“During this period, the Spanish began to advance into Portuguese territories, reaching as far as present-day Florianópolis,” explains Bacellar. Sebastião José de Carvalho e Melo, 1st Marquis of Pombal (1699–1782), then Secretary of State for Foreign Affairs of the Portuguese Empire, used these lists to determine the number of able-bodied men available to fight along the southern border. To ensure he had the means to sustain the military effort, he also compiled information on food production from population lists. Years later, Maria I (1734–1816), the first queen regnant of Portugal, used information from the name lists to assess the population’s wealth and the uses of agricultural properties. “This was one of the ways by which the Crown was able to identify new economic activities to compensate for the decline in gold mining in the region of Minas Gerais,” says Bacellar. Thereafter, statistics came into increasing use in informing public policies in Brazil. “Before then, government officials were unable to reckon how many men were available to be drafted for military strategies or to defend their borders,” he explains.

In analyzing early census data as part of research projects since 2000, Volpi Scott found that during the colonial period, around 20% of households were headed by women in some parts of Brazil. “This came as a surprise, and shows that women played a more prominent role in society at that time than previously thought,” she says. Bacellar, of USP, explains that the name lists indicate that when the head of a household died, he was replaced by his widow. This differed from the prevailing practice in Europe. There, women seldom headed their households, even in the event of their husband’s death. In these situations, a son, brother or other male relative replaced the deceased as head of the household. “In Brazilian colonial society, the role of women was not as subordinate as described in historiography until the mid-1960s. Recent studies of name lists have reassessed and upgraded the role of women.”

Another of Volpi Scott’s research interests concerns children born out of Catholic wedlock. She mentions, for example, a pioneering study carried out in the 1970s by Maria Luiza Marcílio, a historian at FFLCH-USP, who analyzed data collected from parish records in the city of São Paulo from 1750 to 1850. Her research found that 39 out of every 100 baptized children either were the children of unmarried parents or were “exposed.” This term indicates that the children had been raised other than by their families or had been left in foundling wheels provided by Catholic-run institutions. In her research of parish records for present-day Porto Alegre, Volpi Scott determined that, among free women, 70% of children were born into Catholic wedlock, compared to just 20% among slave women. “This indicates that, in general, access to legitimate marriage was limited for slaves,” she notes. The formalization of marriage within the Catholic faith was beneficial for slaves as in many cases it prevented married couples from being separated.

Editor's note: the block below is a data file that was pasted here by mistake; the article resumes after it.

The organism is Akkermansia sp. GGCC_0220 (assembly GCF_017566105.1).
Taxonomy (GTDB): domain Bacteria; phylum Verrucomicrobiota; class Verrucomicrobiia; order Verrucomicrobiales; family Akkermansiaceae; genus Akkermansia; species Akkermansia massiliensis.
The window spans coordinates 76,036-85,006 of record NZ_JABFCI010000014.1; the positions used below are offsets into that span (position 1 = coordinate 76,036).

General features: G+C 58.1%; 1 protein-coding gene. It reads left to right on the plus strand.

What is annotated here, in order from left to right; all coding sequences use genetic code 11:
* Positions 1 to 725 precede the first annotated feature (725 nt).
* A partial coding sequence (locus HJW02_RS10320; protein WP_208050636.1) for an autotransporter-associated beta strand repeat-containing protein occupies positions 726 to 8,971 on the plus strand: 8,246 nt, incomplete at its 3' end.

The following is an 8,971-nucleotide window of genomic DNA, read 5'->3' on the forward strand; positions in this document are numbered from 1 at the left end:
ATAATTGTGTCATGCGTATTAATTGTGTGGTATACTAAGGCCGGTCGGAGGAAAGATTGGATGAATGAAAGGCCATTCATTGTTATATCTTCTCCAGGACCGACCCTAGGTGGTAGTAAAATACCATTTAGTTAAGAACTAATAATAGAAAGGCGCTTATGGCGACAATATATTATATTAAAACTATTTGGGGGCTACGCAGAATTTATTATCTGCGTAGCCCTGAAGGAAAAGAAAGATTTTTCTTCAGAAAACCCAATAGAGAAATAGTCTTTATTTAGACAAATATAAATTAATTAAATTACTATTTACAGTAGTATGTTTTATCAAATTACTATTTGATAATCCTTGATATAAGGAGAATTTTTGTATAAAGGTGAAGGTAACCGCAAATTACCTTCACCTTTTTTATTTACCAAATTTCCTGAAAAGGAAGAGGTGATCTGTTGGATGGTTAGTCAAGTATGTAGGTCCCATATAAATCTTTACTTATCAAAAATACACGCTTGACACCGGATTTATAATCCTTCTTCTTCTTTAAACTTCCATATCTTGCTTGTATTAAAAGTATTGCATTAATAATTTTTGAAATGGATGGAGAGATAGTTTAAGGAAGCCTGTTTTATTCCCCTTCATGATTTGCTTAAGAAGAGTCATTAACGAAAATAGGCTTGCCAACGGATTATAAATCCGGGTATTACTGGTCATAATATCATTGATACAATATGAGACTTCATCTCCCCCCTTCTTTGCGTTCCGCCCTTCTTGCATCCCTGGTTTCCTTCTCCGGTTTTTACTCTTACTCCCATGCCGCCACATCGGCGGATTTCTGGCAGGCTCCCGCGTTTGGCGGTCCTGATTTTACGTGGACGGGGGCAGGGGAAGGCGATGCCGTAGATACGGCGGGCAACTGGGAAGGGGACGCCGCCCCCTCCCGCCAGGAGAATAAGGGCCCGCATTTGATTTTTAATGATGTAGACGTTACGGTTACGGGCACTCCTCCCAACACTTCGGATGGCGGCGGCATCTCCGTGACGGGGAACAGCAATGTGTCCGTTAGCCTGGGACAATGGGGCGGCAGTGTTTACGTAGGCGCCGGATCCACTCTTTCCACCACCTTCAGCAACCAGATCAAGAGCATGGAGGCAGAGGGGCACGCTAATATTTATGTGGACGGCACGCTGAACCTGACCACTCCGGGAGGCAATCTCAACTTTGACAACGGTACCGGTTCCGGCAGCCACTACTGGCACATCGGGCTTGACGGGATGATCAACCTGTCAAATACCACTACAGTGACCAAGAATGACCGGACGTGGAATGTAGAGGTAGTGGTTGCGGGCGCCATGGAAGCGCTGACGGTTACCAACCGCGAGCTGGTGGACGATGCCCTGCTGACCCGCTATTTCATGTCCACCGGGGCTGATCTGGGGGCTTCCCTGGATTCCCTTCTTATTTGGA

In his doctoral thesis, titled “Livres e escravos: População e mortalidade na Madre de Deus de Porto Alegre (1772-1872)” (Free and slave: Population and mortality in Madre de Deus de Porto Alegre (1772–1872), which he defended as part of his graduate program in Demography at UNICAMP in 2020, mathematician Dario Scott, Volpi Scott’s husband, similarly explored census and parish data for present-day Porto Alegre. By intersecting population data with name lists compiled by parish priests at Easter to monitor parishioners’ fulfillment of their obligation to confess and take communion at least once a year, as well as other parish records, he assessed mortality rates within the population from 1772 to 1872. His research showed that in 1779 the region had a population of 1,429 people, including 917 free persons and 512 slaves. By 1872 there were 8,284 residents, 6,936 free persons and 1,348 slaves. “My research showed that airborne diseases had the same impact on free persons as on slaves, but water- and food-borne diseases were more deadly among slaves,” he says, noting that parish records for different locations in Brazil are available in a digital repository created by the Mormon Church (see Pesquisa FAPESP issue nº 244). In analyzing average life expectancy at birth during a period beginning in the late eighteenth century, he found that free men lived to an average of 19.1 years from 1772 to 1782, and 30.3 years from 1859 to 1872. Life expectancy among male slaves went from respectively 17.1 to 24.4 years between the same two time intervals. Free women, in turn, lived to an average of 26.6 years from 1772 to 1782 and 34.8 years from 1859 to 1872, while life expectancy among female slaves went from 21.5 to 28.4 years between the same two time intervals. The low life expectancy, says Scott, was due to poor sanitation and the resulting spread of diseases and recurring epidemics. The situation for slaves was made worse by their poor living and working conditions.